As a throwback to simpler times, video here is just a standard definition 640 x 480 pixels at 30 frames per second, to a maximum duration of an hour (requiring a 4GB card). If you want high definition look to the PowerShot A3200 IS or A3300 IS models, for £129 or £149 respectively, which also offer much better builds and styling.
Disappointingly, use of the optical zoom is disabled when recording; a digital variety kicks in instead, undoubtedly because the actual zoom makes a buzzing sound like a mechanical gnat when adjusted. When in stills capture mode, keep your finger on the zoom lever and the camera moves through its 3.3x range in all of 2 seconds, which is fine for framing up your shot.
There is a smidgeon of creativity belying the budget price tag on the A800 courtesy of the ability to select Super Vivid or Poster Art style digital effects to apply in camera from among the side toolbar that appears when selecting scene mode. We also get the familiar Canon “My Colors” options, with the ability to also shoot with a saturation boost or alternatively with a sepia tone.
In terms of image quality, “not bad” seems the most appropriate epithet. Shots are a little softer overall than one might have hoped although close ups work rather better than subjects in the middle distance, and as we mentioned, the lens isn’t really wide enough to squeeze all you might want into shot, so you find yourself shuffling forward and back as you might with a disposable camera to achieve the framing required.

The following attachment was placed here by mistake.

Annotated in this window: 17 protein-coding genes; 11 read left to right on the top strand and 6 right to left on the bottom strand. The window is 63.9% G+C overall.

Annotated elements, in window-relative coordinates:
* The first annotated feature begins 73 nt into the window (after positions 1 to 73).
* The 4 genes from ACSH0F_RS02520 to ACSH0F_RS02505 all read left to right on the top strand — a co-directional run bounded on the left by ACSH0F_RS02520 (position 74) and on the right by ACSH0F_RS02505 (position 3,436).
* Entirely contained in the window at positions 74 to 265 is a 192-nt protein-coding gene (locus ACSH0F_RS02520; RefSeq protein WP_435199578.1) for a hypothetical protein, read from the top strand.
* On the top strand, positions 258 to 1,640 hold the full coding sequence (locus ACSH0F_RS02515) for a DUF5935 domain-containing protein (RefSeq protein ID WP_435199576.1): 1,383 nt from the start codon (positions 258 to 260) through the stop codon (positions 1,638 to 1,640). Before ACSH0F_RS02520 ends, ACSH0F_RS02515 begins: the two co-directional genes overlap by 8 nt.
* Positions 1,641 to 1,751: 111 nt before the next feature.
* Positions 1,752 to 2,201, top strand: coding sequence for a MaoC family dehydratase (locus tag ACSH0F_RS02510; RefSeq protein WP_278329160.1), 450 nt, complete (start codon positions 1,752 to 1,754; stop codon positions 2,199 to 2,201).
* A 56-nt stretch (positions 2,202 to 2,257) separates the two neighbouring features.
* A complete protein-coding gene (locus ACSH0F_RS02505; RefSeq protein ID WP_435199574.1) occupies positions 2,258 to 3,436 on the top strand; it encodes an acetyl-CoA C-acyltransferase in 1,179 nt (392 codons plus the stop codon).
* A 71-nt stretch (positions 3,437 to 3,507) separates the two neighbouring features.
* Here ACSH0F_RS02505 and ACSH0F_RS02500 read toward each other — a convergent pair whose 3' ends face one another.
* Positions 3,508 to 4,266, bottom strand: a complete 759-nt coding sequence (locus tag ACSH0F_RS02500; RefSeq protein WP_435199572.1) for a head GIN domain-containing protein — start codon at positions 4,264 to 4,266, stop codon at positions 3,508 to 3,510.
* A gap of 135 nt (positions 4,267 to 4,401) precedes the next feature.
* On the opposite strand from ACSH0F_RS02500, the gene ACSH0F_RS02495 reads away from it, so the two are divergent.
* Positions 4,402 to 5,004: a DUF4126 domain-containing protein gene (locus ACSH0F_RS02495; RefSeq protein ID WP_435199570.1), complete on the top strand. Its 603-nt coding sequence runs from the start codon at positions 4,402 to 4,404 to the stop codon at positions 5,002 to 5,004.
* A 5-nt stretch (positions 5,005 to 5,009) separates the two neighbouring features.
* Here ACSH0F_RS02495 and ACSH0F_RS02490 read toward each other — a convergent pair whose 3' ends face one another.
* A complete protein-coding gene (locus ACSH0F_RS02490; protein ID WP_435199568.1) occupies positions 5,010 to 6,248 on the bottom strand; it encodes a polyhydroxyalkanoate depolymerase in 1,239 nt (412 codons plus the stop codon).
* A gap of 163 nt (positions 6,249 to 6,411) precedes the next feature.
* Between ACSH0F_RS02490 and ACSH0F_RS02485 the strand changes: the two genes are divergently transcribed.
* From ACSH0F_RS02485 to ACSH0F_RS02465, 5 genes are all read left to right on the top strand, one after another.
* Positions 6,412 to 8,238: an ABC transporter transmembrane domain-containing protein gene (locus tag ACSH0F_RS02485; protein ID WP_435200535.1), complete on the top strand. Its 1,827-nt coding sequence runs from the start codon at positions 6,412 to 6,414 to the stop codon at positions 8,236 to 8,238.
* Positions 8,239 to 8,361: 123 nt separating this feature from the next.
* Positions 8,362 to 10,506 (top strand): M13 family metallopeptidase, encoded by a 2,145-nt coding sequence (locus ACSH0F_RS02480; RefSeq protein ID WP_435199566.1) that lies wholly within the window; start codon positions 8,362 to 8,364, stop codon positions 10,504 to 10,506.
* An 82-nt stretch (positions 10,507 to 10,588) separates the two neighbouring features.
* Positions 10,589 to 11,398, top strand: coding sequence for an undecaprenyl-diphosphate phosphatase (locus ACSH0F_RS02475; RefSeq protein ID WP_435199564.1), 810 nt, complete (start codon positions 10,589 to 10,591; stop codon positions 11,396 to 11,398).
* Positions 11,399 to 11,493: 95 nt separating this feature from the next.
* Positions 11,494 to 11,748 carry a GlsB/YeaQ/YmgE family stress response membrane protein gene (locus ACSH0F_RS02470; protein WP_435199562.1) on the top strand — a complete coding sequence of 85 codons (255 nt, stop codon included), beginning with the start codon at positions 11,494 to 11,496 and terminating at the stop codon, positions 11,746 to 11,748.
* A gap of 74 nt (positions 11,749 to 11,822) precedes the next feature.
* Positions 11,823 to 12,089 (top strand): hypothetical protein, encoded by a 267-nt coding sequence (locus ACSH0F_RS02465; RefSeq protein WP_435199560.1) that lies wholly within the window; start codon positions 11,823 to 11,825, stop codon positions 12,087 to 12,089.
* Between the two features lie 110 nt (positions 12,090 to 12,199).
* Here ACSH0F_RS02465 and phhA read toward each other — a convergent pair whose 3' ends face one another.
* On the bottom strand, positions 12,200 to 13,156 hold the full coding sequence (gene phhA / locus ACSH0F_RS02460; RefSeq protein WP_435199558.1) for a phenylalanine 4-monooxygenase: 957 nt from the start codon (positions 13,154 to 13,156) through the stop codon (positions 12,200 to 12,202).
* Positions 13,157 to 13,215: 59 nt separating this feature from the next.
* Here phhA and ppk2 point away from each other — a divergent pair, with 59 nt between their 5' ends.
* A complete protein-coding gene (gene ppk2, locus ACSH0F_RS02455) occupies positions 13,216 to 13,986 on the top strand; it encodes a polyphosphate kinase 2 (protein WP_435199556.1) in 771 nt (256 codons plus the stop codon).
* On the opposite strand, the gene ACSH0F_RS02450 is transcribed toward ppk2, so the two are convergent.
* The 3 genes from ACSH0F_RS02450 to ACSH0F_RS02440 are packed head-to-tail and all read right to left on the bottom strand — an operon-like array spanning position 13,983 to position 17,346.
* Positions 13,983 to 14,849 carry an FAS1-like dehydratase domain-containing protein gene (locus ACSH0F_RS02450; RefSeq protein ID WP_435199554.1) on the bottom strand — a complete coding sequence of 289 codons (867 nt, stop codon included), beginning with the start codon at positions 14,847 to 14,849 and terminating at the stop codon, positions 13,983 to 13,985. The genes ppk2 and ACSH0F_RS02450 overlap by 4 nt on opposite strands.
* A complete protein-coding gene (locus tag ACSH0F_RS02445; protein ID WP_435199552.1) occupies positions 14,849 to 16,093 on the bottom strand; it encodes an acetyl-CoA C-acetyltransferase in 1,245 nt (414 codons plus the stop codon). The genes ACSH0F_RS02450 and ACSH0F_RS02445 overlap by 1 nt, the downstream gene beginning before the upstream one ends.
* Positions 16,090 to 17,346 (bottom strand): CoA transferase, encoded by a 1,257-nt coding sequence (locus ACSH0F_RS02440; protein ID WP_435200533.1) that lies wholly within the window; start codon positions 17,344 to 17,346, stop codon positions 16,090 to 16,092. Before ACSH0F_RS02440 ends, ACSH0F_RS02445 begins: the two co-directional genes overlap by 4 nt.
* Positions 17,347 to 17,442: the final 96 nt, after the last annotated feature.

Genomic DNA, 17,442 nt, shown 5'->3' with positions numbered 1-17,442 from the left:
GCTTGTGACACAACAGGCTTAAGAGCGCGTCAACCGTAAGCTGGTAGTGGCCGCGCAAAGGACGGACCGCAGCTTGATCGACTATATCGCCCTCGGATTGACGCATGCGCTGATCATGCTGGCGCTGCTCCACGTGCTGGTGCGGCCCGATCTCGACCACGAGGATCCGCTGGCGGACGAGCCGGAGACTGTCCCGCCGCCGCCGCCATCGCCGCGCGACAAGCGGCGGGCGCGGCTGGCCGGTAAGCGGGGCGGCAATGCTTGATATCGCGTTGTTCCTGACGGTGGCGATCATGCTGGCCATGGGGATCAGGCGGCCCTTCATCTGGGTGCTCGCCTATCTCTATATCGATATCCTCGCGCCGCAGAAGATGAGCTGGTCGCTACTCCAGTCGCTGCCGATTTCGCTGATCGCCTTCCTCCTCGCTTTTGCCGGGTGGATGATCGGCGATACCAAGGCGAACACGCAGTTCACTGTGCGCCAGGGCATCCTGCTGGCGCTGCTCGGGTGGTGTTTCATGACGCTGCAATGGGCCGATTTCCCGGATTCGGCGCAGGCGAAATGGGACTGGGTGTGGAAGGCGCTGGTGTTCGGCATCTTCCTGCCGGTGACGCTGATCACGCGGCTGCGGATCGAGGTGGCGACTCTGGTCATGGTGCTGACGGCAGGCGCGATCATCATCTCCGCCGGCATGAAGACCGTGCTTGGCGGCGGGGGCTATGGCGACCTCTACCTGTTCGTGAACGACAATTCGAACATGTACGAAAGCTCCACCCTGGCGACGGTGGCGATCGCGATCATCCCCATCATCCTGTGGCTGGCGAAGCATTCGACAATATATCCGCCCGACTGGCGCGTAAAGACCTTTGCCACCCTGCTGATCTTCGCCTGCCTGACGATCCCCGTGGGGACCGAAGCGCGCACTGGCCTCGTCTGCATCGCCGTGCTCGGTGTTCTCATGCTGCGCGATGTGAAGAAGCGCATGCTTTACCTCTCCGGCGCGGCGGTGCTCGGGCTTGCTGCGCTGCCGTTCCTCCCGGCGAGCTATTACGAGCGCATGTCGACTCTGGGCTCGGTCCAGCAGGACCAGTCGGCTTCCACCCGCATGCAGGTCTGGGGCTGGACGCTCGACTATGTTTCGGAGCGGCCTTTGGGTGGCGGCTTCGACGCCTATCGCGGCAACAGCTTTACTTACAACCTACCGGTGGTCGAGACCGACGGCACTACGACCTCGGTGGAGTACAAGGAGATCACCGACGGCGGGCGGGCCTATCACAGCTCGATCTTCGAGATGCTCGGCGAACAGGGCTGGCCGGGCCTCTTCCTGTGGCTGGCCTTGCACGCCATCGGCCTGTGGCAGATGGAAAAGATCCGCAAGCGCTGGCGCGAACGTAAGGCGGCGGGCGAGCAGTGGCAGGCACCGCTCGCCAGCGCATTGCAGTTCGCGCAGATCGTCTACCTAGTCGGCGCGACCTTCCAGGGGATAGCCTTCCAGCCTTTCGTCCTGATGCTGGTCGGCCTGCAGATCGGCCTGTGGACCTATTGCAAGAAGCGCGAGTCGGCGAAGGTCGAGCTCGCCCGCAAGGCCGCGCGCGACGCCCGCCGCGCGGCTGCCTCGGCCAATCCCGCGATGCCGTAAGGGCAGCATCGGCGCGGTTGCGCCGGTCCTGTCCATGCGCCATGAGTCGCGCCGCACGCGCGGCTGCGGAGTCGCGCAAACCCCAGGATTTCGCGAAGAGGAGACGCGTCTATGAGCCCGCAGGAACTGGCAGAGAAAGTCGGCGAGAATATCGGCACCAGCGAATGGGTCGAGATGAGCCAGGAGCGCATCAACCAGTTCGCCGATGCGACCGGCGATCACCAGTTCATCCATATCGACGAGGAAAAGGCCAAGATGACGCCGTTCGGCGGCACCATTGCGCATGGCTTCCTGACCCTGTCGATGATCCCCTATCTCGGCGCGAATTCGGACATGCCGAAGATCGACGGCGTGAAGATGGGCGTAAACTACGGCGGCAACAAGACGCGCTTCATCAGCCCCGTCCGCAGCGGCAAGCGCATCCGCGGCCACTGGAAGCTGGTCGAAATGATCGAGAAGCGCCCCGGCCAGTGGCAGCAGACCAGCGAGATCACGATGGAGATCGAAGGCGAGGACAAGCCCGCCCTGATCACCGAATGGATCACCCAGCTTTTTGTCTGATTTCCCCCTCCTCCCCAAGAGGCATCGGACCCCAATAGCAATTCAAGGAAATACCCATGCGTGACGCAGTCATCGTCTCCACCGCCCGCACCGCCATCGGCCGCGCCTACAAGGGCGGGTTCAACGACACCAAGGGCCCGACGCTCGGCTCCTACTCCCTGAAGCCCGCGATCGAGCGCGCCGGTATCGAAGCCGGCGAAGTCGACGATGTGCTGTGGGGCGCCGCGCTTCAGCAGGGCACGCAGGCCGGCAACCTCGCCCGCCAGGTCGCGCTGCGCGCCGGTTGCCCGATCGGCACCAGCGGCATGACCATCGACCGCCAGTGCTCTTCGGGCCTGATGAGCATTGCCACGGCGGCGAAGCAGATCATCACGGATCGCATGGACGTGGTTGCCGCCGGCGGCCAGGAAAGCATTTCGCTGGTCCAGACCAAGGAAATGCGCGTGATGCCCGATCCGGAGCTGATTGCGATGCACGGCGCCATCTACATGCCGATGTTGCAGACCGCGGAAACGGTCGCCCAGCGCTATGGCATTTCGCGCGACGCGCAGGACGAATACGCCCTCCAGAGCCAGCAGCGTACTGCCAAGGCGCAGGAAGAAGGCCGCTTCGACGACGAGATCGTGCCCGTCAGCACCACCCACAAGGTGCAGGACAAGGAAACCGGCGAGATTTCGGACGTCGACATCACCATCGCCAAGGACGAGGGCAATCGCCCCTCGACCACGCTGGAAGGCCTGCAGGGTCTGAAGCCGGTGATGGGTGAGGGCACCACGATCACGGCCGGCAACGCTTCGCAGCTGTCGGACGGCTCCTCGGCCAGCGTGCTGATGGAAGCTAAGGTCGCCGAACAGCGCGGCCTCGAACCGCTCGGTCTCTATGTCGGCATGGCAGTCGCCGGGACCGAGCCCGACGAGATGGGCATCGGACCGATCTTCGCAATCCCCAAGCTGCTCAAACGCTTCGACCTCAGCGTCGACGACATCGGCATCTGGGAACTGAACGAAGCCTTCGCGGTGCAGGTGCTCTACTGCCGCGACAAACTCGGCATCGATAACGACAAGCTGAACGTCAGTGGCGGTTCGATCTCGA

Having said that we were able to achieve even exposures and natural colours, if on the default setting these do lack a little punch. Still, a quick application of Auto Levels in Photoshop adds a bit of contrast and has them looking their best. In terms of low light photography, good results are to be had up to and including ISO 800 - this isn’t a camera whose chip has been overburdened with pixels, after all - though noise/grain is inevitably visible across the entire frame at ISO 1600.
“Simplicity” and “affordability” are the buzzwords when it comes to the Canon PowerShot A800; its manufacturer can and could do much better, so it’s blindingly obvious this is a product engineered to hit a budget price point and plug a gap in the range. For the money results and feature set are fair, but we’d recommend stretching a little further and opting for a PowerShot A3200 IS that will provide slightly longer service and provide even the most naïve of beginners with a camera they can grow into.